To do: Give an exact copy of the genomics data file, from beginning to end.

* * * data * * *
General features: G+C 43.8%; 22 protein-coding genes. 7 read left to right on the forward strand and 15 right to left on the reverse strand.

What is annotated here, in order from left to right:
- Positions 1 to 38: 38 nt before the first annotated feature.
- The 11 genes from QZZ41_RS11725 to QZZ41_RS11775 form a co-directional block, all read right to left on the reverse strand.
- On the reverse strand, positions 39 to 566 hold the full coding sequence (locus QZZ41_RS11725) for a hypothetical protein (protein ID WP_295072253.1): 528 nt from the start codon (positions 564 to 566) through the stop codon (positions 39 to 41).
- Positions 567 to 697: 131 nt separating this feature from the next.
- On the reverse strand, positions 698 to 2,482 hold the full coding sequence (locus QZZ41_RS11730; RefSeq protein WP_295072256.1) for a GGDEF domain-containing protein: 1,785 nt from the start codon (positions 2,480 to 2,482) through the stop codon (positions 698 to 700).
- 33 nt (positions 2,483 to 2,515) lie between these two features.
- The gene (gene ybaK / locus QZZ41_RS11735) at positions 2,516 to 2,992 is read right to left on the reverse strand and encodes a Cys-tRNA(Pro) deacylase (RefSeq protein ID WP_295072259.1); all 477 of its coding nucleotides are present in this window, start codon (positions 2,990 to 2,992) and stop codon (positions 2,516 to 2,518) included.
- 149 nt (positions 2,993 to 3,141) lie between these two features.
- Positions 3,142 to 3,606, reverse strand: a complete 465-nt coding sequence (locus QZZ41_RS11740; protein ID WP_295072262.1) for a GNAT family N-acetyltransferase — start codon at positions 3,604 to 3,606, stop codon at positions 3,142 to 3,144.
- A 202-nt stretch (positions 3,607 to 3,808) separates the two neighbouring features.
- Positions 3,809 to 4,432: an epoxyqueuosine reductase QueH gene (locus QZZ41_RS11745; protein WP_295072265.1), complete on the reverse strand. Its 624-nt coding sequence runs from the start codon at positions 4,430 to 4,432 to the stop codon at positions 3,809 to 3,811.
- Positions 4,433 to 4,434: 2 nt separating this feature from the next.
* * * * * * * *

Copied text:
General features: G+C 43.8%; 22 protein-coding genes. 7 read left to right on the forward strand and 15 right to left on the reverse strand.

What is annotated here, in order from left to right:
- Positions 1 to 38: 38 nt before the first annotated feature.
- The 11 genes from QZZ41_RS11725 to QZZ41_RS11775 form a co-directional block, all read right to left on the reverse strand.
- On the reverse strand, positions 39 to 566 hold the full coding sequence (locus QZZ41_RS11725) for a hypothetical protein (protein ID WP_295072253.1): 528 nt from the start codon (positions 564 to 566) through the stop codon (positions 39 to 41).
- Positions 567 to 697: 131 nt separating this feature from the next.
- On the reverse strand, positions 698 to 2,482 hold the full coding sequence (locus QZZ41_RS11730; RefSeq protein WP_295072256.1) for a GGDEF domain-containing protein: 1,785 nt from the start codon (positions 2,480 to 2,482) through the stop codon (positions 698 to 700).
- 33 nt (positions 2,483 to 2,515) lie between these two features.
- The gene (gene ybaK / locus QZZ41_RS11735) at positions 2,516 to 2,992 is read right to left on the reverse strand and encodes a Cys-tRNA(Pro) deacylase (RefSeq protein ID WP_295072259.1); all 477 of its coding nucleotides are present in this window, start codon (positions 2,990 to 2,992) and stop codon (positions 2,516 to 2,518) included.
- 149 nt (positions 2,993 to 3,141) lie between these two features.
- Positions 3,142 to 3,606, reverse strand: a complete 465-nt coding sequence (locus QZZ41_RS11740; protein ID WP_295072262.1) for a GNAT family N-acetyltransferase — start codon at positions 3,604 to 3,606, stop codon at positions 3,142 to 3,144.
- A 202-nt stretch (positions 3,607 to 3,808) separates the two neighbouring features.
- Positions 3,809 to 4,432: an epoxyqueuosine reductase QueH gene (locus QZZ41_RS11745; protein WP_295072265.1), complete on the reverse strand. Its 624-nt coding sequence runs from the start codon at positions 4,430 to 4,432 to the stop codon at positions 3,809 to 3,811.
- Positions 4,433 to 4,434: 2 nt separating this feature from the next.